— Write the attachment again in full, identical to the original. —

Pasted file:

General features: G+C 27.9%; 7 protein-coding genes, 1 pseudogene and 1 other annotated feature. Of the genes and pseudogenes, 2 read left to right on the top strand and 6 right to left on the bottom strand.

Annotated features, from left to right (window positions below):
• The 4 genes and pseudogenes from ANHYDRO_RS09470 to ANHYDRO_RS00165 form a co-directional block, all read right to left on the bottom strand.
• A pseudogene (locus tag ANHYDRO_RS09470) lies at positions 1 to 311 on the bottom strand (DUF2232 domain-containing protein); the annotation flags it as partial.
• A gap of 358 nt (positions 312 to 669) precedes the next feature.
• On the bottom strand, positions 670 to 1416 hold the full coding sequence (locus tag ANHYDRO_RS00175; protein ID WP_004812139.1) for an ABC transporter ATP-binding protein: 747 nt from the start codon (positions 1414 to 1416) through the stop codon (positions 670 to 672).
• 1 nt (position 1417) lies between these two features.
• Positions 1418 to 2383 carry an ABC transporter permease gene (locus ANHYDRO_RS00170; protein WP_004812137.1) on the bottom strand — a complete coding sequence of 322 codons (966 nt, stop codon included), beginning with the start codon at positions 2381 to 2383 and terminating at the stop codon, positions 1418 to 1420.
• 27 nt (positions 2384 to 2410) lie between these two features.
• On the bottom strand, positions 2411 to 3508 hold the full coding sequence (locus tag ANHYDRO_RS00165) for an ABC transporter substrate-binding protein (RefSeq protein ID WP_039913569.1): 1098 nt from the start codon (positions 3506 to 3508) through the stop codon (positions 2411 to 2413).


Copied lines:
General features: G+C 27.9%; 7 protein-coding genes, 1 pseudogene and 1 other annotated feature. Of the genes and pseudogenes, 2 read left to right on the top strand and 6 right to left on the bottom strand.

Annotated features, from left to right (window positions below):
• The 4 genes and pseudogenes from ANHYDRO_RS09470 to ANHYDRO_RS00165 form a co-directional block, all read right to left on the bottom strand.
• A pseudogene (locus tag ANHYDRO_RS09470) lies at positions 1 to 311 on the bottom strand (DUF2232 domain-containing protein); the annotation flags it as partial.
• A gap of 358 nt (positions 312 to 669) precedes the next feature.
• On the bottom strand, positions 670 to 1416 hold the full coding sequence (locus tag ANHYDRO_RS00175; protein ID WP_004812139.1) for an ABC transporter ATP-binding protein: 747 nt from the start codon (positions 1414 to 1416) through the stop codon (positions 670 to 672).
• 1 nt (position 1417) lies between these two features.
• Positions 1418 to 2383 carry an ABC transporter permease gene (locus ANHYDRO_RS00170; protein WP_004812137.1) on the bottom strand — a complete coding sequence of 322 codons (966 nt, stop codon included), beginning with the start codon at positions 2381 to 2383 and terminating at the stop codon, positions 1418 to 1420.
• 27 nt (positions 2384 to 2410) lie between these two features.
• On the bottom strand, positions 2411 to 3508 hold the full coding sequence (locus tag ANHYDRO_RS00165) for an ABC transporter substrate-binding protein (RefSeq protein ID WP_039913569.1): 1098 nt from the start codon (positions 3506 to 3508) through the stop codon (positions 2411 to 2413).